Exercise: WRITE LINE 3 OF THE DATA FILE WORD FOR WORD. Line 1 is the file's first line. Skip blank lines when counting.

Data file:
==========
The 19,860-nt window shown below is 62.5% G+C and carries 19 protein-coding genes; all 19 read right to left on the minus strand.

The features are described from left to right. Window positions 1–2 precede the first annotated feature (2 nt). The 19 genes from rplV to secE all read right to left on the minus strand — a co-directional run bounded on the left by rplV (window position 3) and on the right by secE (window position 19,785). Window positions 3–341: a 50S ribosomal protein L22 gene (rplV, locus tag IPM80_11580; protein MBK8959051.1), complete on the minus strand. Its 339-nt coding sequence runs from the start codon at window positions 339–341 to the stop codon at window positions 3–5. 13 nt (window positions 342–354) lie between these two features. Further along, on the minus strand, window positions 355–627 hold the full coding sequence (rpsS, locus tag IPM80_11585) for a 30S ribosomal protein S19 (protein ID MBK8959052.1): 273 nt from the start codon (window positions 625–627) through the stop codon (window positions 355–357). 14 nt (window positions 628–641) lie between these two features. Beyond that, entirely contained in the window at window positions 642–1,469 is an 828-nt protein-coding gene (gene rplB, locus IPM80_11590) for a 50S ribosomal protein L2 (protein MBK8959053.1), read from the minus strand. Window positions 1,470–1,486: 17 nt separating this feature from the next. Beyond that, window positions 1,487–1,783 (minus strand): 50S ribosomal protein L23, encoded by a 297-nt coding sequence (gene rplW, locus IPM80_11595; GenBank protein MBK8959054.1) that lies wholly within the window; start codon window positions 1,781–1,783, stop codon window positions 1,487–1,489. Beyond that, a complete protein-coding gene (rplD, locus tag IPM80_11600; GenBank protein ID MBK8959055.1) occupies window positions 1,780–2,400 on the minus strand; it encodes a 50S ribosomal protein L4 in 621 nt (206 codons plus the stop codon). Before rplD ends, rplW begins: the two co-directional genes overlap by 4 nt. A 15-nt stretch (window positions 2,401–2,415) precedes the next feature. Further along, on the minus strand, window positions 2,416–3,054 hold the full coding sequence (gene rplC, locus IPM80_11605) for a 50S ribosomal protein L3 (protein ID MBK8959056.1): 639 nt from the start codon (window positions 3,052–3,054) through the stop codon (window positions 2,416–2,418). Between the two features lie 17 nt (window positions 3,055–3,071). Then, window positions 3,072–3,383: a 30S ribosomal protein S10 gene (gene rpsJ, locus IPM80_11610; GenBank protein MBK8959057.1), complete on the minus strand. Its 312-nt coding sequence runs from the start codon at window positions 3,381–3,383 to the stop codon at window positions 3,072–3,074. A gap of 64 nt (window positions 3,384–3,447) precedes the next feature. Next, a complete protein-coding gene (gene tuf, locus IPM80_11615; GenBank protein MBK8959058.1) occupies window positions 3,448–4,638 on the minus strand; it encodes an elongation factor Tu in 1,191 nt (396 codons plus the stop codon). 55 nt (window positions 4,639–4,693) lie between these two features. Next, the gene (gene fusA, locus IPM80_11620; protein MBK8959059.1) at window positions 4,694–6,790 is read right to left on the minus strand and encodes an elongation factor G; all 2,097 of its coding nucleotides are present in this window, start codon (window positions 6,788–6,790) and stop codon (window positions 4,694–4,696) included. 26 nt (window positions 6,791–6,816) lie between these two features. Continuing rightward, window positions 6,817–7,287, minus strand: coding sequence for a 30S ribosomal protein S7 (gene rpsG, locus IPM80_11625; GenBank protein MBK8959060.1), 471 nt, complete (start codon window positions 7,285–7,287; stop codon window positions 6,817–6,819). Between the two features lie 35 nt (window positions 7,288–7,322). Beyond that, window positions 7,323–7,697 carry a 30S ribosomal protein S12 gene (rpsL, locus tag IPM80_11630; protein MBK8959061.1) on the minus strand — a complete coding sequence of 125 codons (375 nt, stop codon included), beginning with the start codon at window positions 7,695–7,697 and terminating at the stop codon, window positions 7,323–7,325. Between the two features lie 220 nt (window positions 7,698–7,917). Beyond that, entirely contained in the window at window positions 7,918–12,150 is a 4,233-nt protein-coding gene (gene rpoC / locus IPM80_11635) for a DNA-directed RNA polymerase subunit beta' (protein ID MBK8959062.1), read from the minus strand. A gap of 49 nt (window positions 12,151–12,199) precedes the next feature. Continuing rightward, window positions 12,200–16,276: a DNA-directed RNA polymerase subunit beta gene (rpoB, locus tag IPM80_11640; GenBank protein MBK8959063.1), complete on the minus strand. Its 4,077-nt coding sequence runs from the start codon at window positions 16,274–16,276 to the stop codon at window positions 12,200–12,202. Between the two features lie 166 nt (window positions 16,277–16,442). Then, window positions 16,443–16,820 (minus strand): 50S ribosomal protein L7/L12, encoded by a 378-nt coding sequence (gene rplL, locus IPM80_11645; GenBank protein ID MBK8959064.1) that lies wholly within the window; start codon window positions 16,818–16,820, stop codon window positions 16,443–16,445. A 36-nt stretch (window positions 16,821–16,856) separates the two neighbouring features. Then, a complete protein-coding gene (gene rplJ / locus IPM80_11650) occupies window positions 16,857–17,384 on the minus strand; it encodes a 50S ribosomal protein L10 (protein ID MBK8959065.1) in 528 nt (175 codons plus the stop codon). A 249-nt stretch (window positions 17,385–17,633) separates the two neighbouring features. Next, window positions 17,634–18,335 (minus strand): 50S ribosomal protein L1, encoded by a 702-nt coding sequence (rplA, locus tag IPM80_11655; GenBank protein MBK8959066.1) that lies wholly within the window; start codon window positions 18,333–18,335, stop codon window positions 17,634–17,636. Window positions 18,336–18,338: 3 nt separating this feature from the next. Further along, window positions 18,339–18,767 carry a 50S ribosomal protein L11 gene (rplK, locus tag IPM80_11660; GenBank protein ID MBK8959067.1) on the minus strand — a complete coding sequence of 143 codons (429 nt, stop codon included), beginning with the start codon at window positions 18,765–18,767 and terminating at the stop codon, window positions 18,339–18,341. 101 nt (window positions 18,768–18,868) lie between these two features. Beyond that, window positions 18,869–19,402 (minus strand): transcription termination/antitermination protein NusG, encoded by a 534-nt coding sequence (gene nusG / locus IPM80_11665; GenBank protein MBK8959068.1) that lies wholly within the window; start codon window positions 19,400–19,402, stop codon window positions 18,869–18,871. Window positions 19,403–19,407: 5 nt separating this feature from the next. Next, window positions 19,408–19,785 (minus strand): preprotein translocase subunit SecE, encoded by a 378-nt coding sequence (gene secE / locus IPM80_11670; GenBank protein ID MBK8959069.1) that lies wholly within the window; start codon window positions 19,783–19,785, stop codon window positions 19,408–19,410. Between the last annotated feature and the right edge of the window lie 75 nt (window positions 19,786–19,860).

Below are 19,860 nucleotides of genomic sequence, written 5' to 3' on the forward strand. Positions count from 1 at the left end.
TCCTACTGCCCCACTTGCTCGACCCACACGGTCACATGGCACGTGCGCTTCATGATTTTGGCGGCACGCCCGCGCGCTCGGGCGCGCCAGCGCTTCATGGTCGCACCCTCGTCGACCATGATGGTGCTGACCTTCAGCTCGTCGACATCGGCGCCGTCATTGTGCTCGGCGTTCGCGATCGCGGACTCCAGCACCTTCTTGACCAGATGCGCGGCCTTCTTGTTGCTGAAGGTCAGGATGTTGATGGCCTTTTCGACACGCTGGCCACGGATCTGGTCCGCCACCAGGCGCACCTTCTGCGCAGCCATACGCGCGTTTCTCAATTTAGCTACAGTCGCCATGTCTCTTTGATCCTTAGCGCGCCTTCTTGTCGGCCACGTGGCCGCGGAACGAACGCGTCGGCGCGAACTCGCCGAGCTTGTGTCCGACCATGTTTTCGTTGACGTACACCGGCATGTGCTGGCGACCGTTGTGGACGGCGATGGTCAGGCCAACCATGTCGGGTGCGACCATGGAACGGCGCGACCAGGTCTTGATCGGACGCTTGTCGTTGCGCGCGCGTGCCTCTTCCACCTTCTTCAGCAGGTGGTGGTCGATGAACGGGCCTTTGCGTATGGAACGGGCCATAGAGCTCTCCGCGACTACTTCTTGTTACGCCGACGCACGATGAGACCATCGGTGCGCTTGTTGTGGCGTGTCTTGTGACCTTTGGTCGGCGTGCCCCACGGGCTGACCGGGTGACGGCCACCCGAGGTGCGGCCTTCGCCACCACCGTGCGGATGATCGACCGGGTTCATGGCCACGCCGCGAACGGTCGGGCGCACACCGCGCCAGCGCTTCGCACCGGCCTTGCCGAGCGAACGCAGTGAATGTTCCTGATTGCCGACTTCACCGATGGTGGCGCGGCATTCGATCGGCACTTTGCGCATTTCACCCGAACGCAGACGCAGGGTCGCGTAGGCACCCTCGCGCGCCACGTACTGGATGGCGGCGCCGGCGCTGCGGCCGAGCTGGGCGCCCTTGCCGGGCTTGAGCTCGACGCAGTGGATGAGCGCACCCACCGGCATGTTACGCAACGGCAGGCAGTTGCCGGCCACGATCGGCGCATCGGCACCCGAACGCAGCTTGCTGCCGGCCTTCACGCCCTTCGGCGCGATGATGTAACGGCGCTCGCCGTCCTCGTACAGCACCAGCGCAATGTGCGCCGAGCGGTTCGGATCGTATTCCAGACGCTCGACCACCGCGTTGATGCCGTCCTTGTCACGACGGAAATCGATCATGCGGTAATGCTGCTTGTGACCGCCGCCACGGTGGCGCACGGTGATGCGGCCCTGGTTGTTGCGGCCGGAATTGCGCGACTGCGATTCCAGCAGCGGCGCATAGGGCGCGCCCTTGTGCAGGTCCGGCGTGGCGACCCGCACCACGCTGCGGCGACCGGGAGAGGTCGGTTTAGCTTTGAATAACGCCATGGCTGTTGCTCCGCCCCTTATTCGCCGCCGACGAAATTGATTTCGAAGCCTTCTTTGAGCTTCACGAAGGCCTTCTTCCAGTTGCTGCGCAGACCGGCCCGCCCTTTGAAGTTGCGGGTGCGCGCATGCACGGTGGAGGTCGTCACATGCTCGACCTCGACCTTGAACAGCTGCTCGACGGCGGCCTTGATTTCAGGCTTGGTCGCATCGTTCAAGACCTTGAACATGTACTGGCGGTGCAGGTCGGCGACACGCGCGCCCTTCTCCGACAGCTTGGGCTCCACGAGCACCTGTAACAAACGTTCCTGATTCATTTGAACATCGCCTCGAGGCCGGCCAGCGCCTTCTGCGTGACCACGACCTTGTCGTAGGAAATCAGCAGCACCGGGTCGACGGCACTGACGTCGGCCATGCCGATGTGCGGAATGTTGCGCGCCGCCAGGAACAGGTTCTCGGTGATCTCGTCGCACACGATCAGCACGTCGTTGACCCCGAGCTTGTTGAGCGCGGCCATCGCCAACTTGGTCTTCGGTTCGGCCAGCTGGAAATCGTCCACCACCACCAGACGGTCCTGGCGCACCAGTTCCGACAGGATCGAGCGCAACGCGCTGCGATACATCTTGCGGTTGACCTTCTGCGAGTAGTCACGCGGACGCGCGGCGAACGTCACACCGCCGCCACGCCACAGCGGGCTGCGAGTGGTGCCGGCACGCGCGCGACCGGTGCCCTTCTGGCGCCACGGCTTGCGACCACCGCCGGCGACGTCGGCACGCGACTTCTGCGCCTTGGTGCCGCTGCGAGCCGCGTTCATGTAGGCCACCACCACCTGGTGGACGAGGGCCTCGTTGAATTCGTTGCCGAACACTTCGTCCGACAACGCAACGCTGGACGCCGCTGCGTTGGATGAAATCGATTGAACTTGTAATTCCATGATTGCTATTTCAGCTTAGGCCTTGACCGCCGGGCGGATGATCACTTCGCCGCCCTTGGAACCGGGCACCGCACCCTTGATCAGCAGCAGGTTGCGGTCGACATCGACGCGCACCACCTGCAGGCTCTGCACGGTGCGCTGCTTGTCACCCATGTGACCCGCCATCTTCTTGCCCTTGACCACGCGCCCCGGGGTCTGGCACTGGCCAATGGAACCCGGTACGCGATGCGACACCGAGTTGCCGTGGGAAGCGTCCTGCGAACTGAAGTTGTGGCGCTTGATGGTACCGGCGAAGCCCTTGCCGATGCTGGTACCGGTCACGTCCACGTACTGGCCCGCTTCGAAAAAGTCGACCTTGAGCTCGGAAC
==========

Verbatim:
Below are 19,860 nucleotides of genomic sequence, written 5' to 3' on the forward strand. Positions count from 1 at the left end.